As the Wexner Graduate Fellowship Alumni (WGFA) Community continues to grow and evolve, colleagues are tackling more and more “Big Issues” in their local, national and international Jewish communities.  As we endeavor to do so, extra resources have been developed to fortify our Wexner community’s internal health and strength.  Thanks to The Wexner Foundation’s partnership with the Jim Joseph Foundation, a year-long mentorship program was launched two years ago to leverage the deep and diverse talent that has been nurtured by almost 30 years of the Graduate Fellowship Program.  This content-rich program provides a framework for continuing personalized support and learning.  

Now in its third year, a new cohort of alumni mentor volunteers has been paired with alumni mentees. The new pairs launched their mentor partnership at the conclusion of the Alumni Institute a few weeks ago, in an intense day of training with Consultant Rae Ringel (WGFA, Class 9) and Cindy Chazan, Vice President of The Wexner Foundation.  Rae and Cindy will continue to provide guidance to the mentorship pairs over the course of the year through targeted webinars, a host of reading and resources that advance mentorship skills and deepen each pair’s relationship, a​s well as one-on-one check-ins with both mentors and mentees.  The program, which also features site visits, will conclude at next winter’s WGFA Institute, at a siyyum intended to foster reflection and achievements. Mentors have the added benefit of a series of coaching sessions with Rae — invaluable!

Cindy and Rae conceived this program, defining it clearly as mentorship rather than “coaching” or “supervision.”  As Rae clarified, “while coaching and mentoring use many of the same skills, one is short-term and task-oriented, while the other promises a longer-term relationship. A mentor is usually a more experienced and qualified colleague who can pass on knowledge and experience…The mentoring relationship enables purposeful conversation. It is about learning, not teaching, and both mentors and those mentored grow from the experience.“

That has certainly been the case, according to mentors from Cohorts I and II of the Mentorship Program.  In their own words, “being a mentee has been one of the highlights of my leadership training experiences since being selected as a Wexner Fellow more than ten years ago. Even though I have enough years in the field to be a mentor, I wanted the opportunity to be a mentee. I’ve gained tangible skills (conquering certain professionally-related anxieties, reframing how I organize tasks, etc.) while also dealing with bigger picture issues in my career trajectory.  My mentor and I have learned a tremendous amount from Rae Ringel’s teachings and suggested readings, which I have also brought into my own encounters with students. I am more confident now not only in my own ‘professional skin’ but also in my understanding of how individuals can grow and change as leaders.”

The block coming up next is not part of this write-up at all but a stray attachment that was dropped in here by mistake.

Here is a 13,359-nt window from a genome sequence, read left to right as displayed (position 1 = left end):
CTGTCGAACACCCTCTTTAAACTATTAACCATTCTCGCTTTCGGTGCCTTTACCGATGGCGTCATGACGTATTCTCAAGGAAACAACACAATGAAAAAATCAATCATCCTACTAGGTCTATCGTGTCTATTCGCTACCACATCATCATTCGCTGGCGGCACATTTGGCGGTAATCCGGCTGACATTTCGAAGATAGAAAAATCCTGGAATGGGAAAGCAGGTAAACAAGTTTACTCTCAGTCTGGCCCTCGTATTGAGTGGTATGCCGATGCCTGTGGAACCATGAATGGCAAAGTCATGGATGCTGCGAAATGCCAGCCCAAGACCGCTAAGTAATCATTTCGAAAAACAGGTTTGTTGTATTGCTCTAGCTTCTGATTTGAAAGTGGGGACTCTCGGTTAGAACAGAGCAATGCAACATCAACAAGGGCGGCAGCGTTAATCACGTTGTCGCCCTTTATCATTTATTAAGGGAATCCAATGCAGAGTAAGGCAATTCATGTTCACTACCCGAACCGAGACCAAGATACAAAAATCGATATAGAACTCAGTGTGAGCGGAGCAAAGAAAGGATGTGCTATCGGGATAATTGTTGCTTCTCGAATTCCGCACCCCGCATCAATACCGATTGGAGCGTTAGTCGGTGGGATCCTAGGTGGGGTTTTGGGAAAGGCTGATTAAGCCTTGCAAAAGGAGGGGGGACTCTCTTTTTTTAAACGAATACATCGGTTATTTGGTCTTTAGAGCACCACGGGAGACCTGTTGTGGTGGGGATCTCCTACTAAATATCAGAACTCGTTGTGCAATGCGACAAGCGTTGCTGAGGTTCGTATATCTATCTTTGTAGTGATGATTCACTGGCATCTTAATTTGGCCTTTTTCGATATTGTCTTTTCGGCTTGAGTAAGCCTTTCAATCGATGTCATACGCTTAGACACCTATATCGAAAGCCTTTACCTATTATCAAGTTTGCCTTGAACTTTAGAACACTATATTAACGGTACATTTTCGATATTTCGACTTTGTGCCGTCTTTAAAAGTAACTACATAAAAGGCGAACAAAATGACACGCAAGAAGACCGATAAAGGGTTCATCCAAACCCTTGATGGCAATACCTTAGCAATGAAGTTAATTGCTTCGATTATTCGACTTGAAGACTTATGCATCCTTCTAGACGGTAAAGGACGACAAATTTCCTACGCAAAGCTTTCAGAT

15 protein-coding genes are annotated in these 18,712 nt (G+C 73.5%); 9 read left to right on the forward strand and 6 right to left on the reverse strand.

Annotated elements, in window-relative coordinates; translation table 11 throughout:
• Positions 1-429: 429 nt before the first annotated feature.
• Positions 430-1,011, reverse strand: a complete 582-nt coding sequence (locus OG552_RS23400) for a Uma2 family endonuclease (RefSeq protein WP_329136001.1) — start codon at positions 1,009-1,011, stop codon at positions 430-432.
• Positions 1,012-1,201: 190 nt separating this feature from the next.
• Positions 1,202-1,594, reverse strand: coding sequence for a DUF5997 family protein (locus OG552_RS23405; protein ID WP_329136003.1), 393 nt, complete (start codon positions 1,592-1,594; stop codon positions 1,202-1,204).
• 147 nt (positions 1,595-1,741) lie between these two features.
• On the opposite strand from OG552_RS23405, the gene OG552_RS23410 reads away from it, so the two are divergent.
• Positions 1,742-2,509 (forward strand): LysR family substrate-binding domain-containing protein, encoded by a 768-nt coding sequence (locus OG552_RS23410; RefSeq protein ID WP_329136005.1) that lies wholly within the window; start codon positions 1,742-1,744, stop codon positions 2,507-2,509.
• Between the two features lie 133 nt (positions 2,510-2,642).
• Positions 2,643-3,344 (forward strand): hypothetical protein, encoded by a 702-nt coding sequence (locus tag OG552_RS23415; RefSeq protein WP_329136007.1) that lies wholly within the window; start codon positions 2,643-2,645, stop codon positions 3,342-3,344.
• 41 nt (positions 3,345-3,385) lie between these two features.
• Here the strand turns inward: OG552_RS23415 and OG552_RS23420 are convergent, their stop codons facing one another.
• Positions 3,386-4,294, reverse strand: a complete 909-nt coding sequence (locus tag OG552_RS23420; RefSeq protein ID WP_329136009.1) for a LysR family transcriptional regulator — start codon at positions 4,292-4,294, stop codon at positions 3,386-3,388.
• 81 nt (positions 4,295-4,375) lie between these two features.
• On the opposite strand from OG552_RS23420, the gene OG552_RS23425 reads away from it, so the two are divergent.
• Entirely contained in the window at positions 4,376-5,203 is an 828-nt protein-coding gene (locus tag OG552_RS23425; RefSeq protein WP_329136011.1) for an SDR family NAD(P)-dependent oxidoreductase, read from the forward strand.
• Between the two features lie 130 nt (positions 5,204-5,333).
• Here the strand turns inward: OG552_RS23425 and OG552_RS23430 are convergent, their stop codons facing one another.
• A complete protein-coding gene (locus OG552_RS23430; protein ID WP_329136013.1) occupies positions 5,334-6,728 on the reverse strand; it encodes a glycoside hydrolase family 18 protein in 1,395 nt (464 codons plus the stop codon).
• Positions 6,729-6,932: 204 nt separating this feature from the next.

Another wrote, “my mentor has been a gentle but focused listener.  She’s been able to suggest to me, each time we meet, a key helpful idea or a frame for organizing my sometimes disparate thoughts.  The match has been terrific for me; we share some common interests and overlap in our personal and leadership styles.  I have felt at ease with my questions and vulnerabilities.  For me, asking for a mentor was part of a commitment I made to myself to get unstuck from some things, and the goal I think I am successfully working toward is to be able to take action around some of the issues we have talked about.”

On a personal level, I originally anticipated mentoring as being worthwhile but it has far exceeded all expectations!   From our first moments at Orientation, my partner and I realized this pairing would produce interesting results because the two of us work in different professional worlds.  That became an advantage, as each of us offered original and fresh perspectives.  We grew to recognize that much of our discussions revolved around “people skills,” in administrative structures and in outreach.  And we have both come to the conclusion that our pairing was inspired. 

Like so many other mentors, I’m proud to report that my Cohort II mentee and I will continue to communicate regularly, even as I undertake a relationship with a new mentee in Cohort III.

Wexner has given so much to me and my colleagues, that at this point in my career it’s profoundly rewarding to be able to give back.  I appreciate the opportunity as I find myself, once again, receiving, learning and growing through my affiliation with the Wexner Graduate Fellowship.

For information about the next cohort which will be launched in January, 2016, please contact Cindy Chazan to find out how and when to apply. Thus far 104 alumni have participated as mentors and/or mentees.

Nina Butler, a Wexner Graduate Fellowship alum (Class 8), is an independent consultant, working in the fields of communal development and educational reform, as well as disability policy & advocacy. She served as Educational Consultant to the AVI CHAI Foundation from 2006-2010. Nina earned a Doctorate Degree in Educational Administration & Policy Studies, as well as a Masters Degree in Special Education and another in the Art of Teaching. She has more than thirty years of experience with formal and informal education and has lectured nationally and internationally. Nina can be reached at